I dream of journeys repeatedly:
Of flying like a bat deep into a narrowing tunnel
Of driving alone, without luggage, out a long peninsula,
The road lined with snow-laden second growth,
A fine dry snow ticking the windshield,
Alternate snow and sleet, no on-coming traffic,
And no lights behind, in the blurred side-mirror,
The road changing from glazed tarface to a rubble of stone,
"You talk of snakes," said Jack the Rat,
"But blow me, one hot summer,
I seen a thing that knocked me flat -
Fourteen foot long or more than that,
It was a reg'lar hummer!
Lay right along a sort of bog,
Just like a log!
"The ugly thing was lyin' there
And not a sign o' movin',
It is all right. All they do
Is go in by dividing
One rib from another. I wouldn't
Lie to you. It hurts
Like nothing I know. All they do
Is burn their way in with a wire.
It forks in and out a little like the tongue
Of that frightened garter snake we caught
At Cloverfield, you and me, Jenny
So long ago.
The white moth to the closing bine,
The bee to the opened clover,
And the gipsy blood to the gipsy blood
Ever the wide world over.
Ever the wide world over, lass,
Ever the trail held true,
Over the world and under the world,
And back at the last to you.
Above the portico a flag-staff, bearing the Union Jack,
remained fluttering in the flames for some time, but ultimately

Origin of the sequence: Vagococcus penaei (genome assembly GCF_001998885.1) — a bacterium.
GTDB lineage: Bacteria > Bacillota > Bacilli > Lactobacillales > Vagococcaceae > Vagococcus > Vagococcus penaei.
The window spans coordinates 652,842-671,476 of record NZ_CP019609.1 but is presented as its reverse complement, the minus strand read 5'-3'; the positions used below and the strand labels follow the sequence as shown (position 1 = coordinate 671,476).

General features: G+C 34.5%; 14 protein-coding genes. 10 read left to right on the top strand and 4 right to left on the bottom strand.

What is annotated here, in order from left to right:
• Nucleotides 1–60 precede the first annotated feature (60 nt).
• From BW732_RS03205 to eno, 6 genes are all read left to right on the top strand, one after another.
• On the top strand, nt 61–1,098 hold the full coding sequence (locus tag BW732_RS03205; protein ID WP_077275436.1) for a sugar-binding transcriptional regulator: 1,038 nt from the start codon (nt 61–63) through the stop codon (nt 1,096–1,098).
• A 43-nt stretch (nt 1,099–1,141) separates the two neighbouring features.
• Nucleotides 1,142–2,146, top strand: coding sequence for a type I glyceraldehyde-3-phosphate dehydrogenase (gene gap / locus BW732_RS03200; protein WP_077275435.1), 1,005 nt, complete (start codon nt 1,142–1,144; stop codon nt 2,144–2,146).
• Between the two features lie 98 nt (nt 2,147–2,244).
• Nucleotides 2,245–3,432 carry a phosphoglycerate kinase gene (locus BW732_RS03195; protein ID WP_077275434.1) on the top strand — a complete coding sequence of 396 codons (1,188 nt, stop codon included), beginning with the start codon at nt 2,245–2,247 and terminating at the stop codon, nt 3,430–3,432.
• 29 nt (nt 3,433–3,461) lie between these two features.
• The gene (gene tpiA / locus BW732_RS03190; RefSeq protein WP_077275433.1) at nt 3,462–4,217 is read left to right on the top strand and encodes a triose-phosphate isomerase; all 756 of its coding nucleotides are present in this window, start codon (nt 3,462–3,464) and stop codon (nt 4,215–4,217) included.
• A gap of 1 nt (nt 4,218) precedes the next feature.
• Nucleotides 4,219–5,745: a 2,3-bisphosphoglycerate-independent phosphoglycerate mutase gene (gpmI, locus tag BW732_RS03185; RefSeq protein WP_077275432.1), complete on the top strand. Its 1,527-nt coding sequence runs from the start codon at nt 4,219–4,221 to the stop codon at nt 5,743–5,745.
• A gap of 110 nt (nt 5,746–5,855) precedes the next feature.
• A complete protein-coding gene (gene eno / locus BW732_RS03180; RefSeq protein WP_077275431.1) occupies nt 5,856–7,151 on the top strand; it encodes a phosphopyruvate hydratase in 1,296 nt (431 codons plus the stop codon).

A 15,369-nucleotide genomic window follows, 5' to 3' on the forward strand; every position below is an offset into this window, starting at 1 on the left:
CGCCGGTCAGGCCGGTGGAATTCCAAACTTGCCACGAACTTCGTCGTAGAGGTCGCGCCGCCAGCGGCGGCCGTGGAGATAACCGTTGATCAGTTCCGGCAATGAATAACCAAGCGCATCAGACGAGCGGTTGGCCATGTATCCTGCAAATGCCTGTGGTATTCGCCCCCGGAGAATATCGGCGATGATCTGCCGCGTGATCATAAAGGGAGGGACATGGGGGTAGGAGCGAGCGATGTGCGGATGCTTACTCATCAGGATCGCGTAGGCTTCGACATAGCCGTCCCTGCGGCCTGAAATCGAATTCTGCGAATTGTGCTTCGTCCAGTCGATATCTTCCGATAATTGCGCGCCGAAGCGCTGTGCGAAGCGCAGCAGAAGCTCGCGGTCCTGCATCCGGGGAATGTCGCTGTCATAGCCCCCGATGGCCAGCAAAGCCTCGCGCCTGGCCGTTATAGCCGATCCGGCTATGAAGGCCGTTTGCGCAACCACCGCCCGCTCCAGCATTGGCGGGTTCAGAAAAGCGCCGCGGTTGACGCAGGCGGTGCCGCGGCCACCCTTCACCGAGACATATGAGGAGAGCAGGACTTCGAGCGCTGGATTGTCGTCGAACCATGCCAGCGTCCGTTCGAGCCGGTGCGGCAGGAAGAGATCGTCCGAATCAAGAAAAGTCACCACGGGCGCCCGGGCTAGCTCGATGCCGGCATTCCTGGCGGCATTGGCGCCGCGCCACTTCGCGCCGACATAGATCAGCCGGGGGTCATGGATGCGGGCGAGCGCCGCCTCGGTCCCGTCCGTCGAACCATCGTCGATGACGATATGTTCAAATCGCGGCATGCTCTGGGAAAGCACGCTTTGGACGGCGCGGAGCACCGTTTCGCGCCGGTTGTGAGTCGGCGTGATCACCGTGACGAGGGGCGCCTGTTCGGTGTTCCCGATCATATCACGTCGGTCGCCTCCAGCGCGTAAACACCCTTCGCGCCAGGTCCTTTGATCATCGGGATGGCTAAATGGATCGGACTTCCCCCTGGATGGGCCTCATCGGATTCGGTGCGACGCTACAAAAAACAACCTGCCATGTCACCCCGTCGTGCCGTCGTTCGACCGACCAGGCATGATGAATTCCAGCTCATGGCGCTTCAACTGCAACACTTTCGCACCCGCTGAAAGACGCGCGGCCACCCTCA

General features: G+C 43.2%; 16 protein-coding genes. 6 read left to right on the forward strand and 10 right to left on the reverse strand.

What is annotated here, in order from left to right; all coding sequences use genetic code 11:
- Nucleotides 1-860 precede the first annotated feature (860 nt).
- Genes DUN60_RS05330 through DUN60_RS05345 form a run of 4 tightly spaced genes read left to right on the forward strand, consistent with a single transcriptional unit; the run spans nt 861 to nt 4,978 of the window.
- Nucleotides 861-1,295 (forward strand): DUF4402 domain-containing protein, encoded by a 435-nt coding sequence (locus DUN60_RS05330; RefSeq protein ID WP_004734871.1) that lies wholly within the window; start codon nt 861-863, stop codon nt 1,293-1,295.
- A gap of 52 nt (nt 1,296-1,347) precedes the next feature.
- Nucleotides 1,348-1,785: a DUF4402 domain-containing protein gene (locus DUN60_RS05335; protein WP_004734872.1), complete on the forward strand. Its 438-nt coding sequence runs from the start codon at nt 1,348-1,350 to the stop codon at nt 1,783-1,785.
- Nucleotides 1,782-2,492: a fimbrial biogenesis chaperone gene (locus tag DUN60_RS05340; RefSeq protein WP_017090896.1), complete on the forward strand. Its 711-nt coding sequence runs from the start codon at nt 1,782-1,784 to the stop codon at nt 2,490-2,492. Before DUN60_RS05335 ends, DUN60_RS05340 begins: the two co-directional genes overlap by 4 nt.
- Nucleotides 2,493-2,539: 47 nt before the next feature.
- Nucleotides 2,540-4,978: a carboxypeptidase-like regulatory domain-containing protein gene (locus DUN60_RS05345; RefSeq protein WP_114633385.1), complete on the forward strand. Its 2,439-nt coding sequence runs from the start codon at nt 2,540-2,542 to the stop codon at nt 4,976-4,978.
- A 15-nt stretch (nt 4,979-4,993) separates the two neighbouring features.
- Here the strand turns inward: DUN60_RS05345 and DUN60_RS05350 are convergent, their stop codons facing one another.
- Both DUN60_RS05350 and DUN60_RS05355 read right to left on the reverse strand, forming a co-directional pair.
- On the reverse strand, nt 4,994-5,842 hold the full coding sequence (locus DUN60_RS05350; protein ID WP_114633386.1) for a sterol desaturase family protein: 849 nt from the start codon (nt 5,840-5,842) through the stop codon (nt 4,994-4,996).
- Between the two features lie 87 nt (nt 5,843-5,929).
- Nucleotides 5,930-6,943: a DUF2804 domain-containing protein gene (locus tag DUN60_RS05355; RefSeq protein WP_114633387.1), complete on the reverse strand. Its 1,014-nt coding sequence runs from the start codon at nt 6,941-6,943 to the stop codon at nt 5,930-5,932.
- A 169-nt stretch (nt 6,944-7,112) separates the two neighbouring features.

when it fell the crowds rent the air with shouts,
and seemed to see significance in the incident. -- DAILY PAPERS.
Winds of the World, give answer! They are whimpering to and fro --
And what should they know of England who only England know? --
The poor little street-bred people that vapour and fume and brag,
They are lifting their heads in the stillness to yelp at the English Flag!
Must we borrow a clout from the Boer -- to plaster anew with dirt?
in blooms grass and trees
lazy like these summer days
snake snakes the hours by
It will not hurt me when I am old,
A running tide where moonlight burned
Will not sting me like silver snakes;
The years will make me sad and cold,
It is the happy heart that breaks.
The heart asks more than life can give,
When that is learned, then all is learned;
The waves break fold on jewelled fold,
But beauty itself is fugitive,
To my friend George Fleming author of 'The Nile Novel' and
A year ago I breathed the Italian air, -
And yet, methinks this northern Spring is fair,-
These fields made golden with the flower of March,
The throstle singing on the feathered larch,
The cawing rooks, the wood-doves fluttering by,
The little clouds that race across the sky;
And fair the violet's gentle drooping head,
FLOOD-TIDE below me! I watch you face to face;
Clouds of the west! sun there half an hour high! I see you also face
Crowds of men and women attired in the usual costumes! how curious
you are to me!
On the ferry-boats, the hundreds and hundreds that cross, returning
home, are more curious to me than you suppose;
And you that shall cross from shore to shore years hence, are more to
me, and more in my meditations, than you might suppose.
SAUNTERING the pavement, or riding the country by-road--lo! such
Faces of friendship, precision, caution, suavity, ideality;
The spiritual, prescient face--the always welcome, common, benevolent
The face of the singing of music--the grand faces of natural lawyers
and judges, broad at the back-top;
The faces of hunters and fishers, bulged at the brows--the shaved
blanch'd faces of orthodox citizens;
The pure, extravagant, yearning, questioning artist's face;